1. Identification responses

Summary of the presentations and discussions on "identification responses" to disinformation from the June 2021 GFMD IMPACT donor-practitioner-academic meeting on disinformation.


Monitoring and fact-checking responses tend to be carried out by news organisations, internet communications companies, academia, civil society organisations, and independent fact-checking organisations, as well as (where these exist) partnerships between several such organisations. (Source: Bontcheva)


Language barriers

Challenge: Fact-checkers bemoaned that fact-checking verification tools are often only available in English or French and not in Arabic and other languages.

Solution: Can donors support the translation of tools?


Challenge: Media development practitioners and academics noted that too often fact-checking projects last only as long as the short-term grants that initiate them.


Some fact-checking groups are adapting by becoming affiliated with institutions such as universities.

Donors were urged to consider sustainability when initiating and designing projects and grants.

Marius Dragomir presented the highlights from the Center for Media Data and Society’s (March 2021) research, “What keeps fact-checking organizations up and night”.

Karolina Luczak-Santana and Mikias Sebsibe identified four core insights from using human-centred design to kick off a fact-checking project in Ethiopia.

  1. Having a strong local partner organisation with a deep understanding of the media landscape and a good network with the actors in the industry.

  2. A systemic approach that considers building and supporting structures in media organisations, especially when you're thinking about sustainability.

  3. Secure the buy-in from media houses by offering support that takes into account the interests of the media organisations. “For example, in our case, we offered media viability consultancies as an additional activity alongside the fact-checking project”.

Read the full case study here.

Watch a video giving background about the project here.

The need to offer fact-checkers legal digital physical and psychological support was emphasised in Saja Mortada’s presentation of the highlights from ARIJ’s (Dec. 2020) policy paper, “Combating Disinformation in the Arab World - The COVID-19 pandemic”.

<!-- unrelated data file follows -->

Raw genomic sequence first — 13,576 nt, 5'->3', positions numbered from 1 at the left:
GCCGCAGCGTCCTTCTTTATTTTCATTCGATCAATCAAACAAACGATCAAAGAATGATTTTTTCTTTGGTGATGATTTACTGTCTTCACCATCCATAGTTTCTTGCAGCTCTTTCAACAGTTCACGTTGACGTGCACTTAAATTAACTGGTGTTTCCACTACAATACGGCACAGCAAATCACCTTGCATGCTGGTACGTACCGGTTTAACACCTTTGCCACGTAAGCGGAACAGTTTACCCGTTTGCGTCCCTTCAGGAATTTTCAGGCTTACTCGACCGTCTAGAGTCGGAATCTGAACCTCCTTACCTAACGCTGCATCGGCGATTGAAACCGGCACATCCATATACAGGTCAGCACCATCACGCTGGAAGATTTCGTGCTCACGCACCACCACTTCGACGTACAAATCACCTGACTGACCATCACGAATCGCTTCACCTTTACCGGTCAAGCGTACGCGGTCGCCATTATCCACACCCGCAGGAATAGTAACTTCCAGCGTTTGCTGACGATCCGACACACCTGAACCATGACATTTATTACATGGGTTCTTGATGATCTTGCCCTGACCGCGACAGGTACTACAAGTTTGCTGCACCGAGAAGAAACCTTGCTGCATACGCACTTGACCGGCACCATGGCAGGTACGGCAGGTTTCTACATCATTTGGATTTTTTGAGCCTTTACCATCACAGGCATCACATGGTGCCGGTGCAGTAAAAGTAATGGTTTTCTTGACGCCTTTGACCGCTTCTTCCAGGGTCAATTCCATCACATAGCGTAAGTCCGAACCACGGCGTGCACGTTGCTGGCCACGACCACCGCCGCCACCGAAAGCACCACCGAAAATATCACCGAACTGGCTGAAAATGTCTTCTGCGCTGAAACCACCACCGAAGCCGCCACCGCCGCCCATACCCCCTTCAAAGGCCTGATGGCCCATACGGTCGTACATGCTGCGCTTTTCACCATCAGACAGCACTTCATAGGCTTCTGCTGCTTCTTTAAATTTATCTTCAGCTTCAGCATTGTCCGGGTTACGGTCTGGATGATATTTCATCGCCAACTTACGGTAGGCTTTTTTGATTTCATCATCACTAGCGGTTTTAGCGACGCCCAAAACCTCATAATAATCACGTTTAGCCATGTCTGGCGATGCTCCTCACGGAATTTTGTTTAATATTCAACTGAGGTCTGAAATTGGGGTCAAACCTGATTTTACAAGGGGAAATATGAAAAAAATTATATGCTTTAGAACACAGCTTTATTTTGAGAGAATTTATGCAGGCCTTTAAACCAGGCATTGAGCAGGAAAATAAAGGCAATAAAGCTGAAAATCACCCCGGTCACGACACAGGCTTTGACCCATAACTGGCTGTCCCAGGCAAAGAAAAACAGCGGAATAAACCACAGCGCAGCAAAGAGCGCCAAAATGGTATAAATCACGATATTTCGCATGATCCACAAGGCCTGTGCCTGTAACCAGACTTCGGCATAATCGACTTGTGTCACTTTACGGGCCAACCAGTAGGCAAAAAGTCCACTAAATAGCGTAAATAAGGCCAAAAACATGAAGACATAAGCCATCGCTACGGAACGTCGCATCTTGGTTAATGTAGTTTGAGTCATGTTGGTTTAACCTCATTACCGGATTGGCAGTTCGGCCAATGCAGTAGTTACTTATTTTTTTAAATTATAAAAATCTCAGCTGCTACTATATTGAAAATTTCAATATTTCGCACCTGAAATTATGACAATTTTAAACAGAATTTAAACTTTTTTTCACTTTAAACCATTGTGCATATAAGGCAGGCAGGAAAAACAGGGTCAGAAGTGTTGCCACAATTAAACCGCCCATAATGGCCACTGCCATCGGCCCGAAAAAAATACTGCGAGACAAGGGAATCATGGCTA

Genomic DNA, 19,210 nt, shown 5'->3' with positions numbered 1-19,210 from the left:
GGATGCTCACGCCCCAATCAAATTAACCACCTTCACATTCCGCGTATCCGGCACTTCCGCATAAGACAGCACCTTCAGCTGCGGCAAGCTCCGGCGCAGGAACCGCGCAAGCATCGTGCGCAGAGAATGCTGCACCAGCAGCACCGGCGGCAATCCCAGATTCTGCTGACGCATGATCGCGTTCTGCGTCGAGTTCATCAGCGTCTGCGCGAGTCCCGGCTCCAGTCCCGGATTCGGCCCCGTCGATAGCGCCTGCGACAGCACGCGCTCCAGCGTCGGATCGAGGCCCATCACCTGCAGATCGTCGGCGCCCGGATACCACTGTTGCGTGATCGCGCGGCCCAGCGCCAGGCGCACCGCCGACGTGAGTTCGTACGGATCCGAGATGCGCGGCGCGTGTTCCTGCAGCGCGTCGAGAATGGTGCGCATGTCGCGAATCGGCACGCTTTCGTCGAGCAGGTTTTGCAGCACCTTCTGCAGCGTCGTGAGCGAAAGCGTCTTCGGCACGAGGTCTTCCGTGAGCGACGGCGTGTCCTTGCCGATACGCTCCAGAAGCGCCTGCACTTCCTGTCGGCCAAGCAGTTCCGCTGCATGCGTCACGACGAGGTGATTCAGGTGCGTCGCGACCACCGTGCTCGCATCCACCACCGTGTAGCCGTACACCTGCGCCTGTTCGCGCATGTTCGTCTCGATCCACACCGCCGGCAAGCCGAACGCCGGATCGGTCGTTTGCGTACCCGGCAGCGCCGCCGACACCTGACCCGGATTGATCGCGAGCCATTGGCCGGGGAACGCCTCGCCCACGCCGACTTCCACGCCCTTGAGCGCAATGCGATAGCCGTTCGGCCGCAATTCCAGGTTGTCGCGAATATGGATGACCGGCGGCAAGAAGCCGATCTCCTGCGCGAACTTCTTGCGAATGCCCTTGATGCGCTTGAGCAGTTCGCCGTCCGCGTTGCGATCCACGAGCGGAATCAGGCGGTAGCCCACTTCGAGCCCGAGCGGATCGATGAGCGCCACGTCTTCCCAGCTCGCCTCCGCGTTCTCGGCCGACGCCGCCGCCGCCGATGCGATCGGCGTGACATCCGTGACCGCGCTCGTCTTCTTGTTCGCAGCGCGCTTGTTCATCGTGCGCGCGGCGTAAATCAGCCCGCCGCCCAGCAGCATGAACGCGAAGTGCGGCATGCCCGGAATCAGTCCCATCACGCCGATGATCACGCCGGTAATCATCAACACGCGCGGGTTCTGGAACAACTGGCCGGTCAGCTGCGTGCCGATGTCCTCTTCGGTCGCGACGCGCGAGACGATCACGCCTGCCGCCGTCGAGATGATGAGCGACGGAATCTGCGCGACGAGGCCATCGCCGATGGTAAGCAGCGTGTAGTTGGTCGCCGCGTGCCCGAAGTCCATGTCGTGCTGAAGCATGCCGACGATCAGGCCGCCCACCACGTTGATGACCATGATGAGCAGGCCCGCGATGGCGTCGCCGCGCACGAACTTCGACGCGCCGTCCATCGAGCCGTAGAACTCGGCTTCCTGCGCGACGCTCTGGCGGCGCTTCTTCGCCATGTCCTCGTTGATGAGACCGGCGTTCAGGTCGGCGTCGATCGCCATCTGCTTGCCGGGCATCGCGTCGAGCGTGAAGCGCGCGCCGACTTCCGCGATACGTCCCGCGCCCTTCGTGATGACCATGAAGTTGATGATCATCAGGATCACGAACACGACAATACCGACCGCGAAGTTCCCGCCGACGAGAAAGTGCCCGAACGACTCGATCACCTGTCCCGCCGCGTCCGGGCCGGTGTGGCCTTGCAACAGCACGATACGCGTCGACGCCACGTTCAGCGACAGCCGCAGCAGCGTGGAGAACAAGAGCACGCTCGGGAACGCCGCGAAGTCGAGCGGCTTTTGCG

The policy paper and participants in the meeting encourage donors to support collaboration and networks of fact-checkers to enhance skills and learn from those who operate in similar and relatable contexts in terms of press freedom and access to data, as well as media markets, audience preferences and behaviour.

There's quite a lot of concern about the evidence that fact-checking approaches work [...] There are a lot of emotional, psychological factors that play behind that. We are starting to move a bit beyond fact-checking as our default response and more towards thinking about how you frame [the way you provide] information and [approach] media literacy. (MediaDev practitioner)

Social listening and data monitoring

What did they say? Participants encouraged more critical thinking about the information collected about disinformation responses through social listening and data monitoring and to create comprehensive approaches to sharing and using that information.

Why? Content-based efforts to counter disinformation and attempts at gap-filling for media support are important, but this does not necessarily help with countering issues such as state-sponsored disinformation campaigns or the use of troll farms.

What should be done differently? Packages of programmatic responses need to be developed in a way that dovetails with bigger objectives - understand how groups of activities can contribute to broader outcomes outlined in macro-level theories of change.


Go beyond message/content veracity, to analyse disinformation campaigns: originating actors, degree of spread, and affected communities; aim to help governments, news organisations, fact-checkers, and other organisations in deciding when, where, and how to deploy effective countermeasures. (Source: Bontcheva)

Saja Mortada presented the highlights from ARIJ’s (Dec. 2020) policy paper, “Combating Disinformation in the Arab World - The COVID-19 pandemic”.

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